Smashing Pumpkins Get Psychedelic At Terminal Five

When The Smashing Pumpkin formed in the late 80's, Billy Corgan had flowing, shoulder length hair and wore paisley shirts paired with Victorian pendants. In 1995, when Corgan proclaimed in a disquieting monotone that, "The world is a vampire," he wore silver pleather pants and a black T shirt that said "Zero" on it. It is really hard to say which way the man looked better. Both were very distinct looks.

Last night's concert at Terminal Five saw the Smashing Pumpkins return, musically at least, to their paisley wearing, psychedelic roots. They played a couple of the grungey, angry pop songs that made them famous but mostly focused on their new material, which prominently featured jams, unstructured melodies and guitar solos. It was a bit like going to an Allman Brothers concert but everyone was madder, sort of. It was strange.

The concert, put on to celebrate Spin Magazine's 25th Anniversary, was very well attended and proceeded at a good clip. The opening bands, Jim Jones Review and Kill Hannah, got on and off the stage without a hitch and minimal audience participation. The Pumpkins took to the stage to thunderous applause. The audience maintained their enthusiasm all through the evening. There was crowd surfing. There was rocking out. If you squinted your eyes it almost felt like you were actually back in the 90's, except everyone was old.

Billy Corgan is now the only surviving member of the original lineup of The Smashing Pumpkins. The current band features Nicole Fiorentino on bass, Mike Byrne on drums, and Jeff Schroeder (who is also a Ph.D. student at UCLA) on guitar. The new lineup might not have been the most exciting performers in the world, but they were certainly excellent musicians and sounded great together.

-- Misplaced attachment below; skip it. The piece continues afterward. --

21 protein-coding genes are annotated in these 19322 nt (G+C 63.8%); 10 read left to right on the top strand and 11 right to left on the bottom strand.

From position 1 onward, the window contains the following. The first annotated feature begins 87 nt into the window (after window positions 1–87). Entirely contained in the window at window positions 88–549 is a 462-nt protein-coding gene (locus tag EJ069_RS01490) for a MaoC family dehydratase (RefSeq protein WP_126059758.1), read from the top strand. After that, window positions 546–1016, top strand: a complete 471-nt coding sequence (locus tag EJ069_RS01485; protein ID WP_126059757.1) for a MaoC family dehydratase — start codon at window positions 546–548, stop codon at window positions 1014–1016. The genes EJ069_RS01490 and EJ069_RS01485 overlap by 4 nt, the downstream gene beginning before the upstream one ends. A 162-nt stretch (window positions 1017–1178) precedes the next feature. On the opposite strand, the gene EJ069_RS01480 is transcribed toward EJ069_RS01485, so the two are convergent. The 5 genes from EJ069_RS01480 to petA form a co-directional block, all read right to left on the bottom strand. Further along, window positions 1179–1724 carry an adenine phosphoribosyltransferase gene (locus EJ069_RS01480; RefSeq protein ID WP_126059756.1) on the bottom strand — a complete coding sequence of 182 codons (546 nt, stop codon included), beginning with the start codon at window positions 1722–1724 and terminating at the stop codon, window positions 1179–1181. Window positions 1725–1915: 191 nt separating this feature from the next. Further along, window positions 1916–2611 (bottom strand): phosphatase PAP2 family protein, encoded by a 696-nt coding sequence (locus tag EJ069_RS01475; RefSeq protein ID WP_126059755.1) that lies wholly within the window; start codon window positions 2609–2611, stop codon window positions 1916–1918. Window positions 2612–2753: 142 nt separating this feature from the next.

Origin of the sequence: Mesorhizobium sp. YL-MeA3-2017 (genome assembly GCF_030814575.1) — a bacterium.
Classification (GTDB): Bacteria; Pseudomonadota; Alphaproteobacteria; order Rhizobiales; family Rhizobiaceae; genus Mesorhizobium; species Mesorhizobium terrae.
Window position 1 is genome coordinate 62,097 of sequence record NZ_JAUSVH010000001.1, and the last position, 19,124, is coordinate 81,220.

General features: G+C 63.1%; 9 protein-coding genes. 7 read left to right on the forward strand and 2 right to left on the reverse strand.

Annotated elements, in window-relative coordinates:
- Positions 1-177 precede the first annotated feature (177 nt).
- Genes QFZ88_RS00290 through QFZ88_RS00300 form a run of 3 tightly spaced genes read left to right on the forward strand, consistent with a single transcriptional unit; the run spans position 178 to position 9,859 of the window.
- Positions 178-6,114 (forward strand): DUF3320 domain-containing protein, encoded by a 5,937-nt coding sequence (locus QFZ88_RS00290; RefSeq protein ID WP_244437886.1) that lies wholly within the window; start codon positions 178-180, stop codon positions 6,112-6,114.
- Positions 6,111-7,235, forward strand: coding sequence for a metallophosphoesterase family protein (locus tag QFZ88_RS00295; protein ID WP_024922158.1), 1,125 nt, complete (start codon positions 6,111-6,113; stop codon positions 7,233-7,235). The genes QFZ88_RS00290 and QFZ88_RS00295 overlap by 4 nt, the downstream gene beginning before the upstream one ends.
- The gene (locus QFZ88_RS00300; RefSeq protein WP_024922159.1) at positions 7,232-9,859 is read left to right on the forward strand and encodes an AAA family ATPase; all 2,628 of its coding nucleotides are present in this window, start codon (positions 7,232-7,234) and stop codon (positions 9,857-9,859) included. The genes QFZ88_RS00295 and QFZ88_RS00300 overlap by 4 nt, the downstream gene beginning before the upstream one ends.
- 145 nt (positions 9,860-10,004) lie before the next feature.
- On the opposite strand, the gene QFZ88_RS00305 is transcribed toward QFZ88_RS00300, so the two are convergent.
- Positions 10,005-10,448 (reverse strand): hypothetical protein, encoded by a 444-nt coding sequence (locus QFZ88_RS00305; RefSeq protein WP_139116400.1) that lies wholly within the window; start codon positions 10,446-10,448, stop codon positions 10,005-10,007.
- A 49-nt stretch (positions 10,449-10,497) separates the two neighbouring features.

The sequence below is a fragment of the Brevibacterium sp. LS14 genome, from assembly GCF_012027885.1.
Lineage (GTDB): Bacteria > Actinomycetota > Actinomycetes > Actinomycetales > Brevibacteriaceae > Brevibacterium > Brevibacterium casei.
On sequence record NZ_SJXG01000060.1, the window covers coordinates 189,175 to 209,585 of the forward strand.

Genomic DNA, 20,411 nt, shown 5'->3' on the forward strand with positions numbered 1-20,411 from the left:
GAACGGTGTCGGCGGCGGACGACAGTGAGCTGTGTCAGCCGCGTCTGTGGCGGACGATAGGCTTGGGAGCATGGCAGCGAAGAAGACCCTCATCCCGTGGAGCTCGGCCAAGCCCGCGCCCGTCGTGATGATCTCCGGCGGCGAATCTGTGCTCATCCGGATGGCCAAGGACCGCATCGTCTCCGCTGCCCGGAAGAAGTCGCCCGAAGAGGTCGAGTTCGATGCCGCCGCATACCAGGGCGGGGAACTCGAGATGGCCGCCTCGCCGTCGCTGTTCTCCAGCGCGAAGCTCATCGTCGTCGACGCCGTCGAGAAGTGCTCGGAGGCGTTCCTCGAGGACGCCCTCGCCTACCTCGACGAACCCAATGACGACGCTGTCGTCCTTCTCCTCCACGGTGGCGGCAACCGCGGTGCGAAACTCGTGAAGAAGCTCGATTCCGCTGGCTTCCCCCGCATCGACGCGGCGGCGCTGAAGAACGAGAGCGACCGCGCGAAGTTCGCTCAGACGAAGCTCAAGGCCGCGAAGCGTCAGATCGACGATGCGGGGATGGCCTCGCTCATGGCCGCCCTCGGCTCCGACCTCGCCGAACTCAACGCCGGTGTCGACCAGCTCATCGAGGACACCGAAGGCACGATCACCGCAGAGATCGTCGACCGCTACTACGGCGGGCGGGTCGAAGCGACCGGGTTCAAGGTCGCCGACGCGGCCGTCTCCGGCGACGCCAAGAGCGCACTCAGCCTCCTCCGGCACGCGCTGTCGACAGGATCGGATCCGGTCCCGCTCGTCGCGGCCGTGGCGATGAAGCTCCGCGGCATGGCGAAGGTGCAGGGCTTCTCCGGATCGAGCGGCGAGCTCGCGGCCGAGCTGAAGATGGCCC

As frontman, Corgan is very much the same as he ever was, he looked the same way, he sounded the same and he was still obsessing over the same feuds (he made fun of the lead singer of Pavement for a while).

Musically, however, his songs have become intense, ten minute affairs, full of Pantera-esque solos and powerful chords. Just when you thought many of them would be over, they would start up again with renewed force. Corgan seemed to revel in his new material and changed his guitars constantly. He played his more radio friendly hits at a slightly quicker tempo than they were recorded, almost as if he was sick of them. He probably is.

There is a myth, in our youth obsessed culture, that the younger self is the essential self. I wonder if this is true. If you wear paisley and like psychedelic rock at a critical time, is that who you are really are? Is everything else, the leather pants, 3 minute songs, etc, just a result of the whims of fashion? Probably not. These things are very hard to say.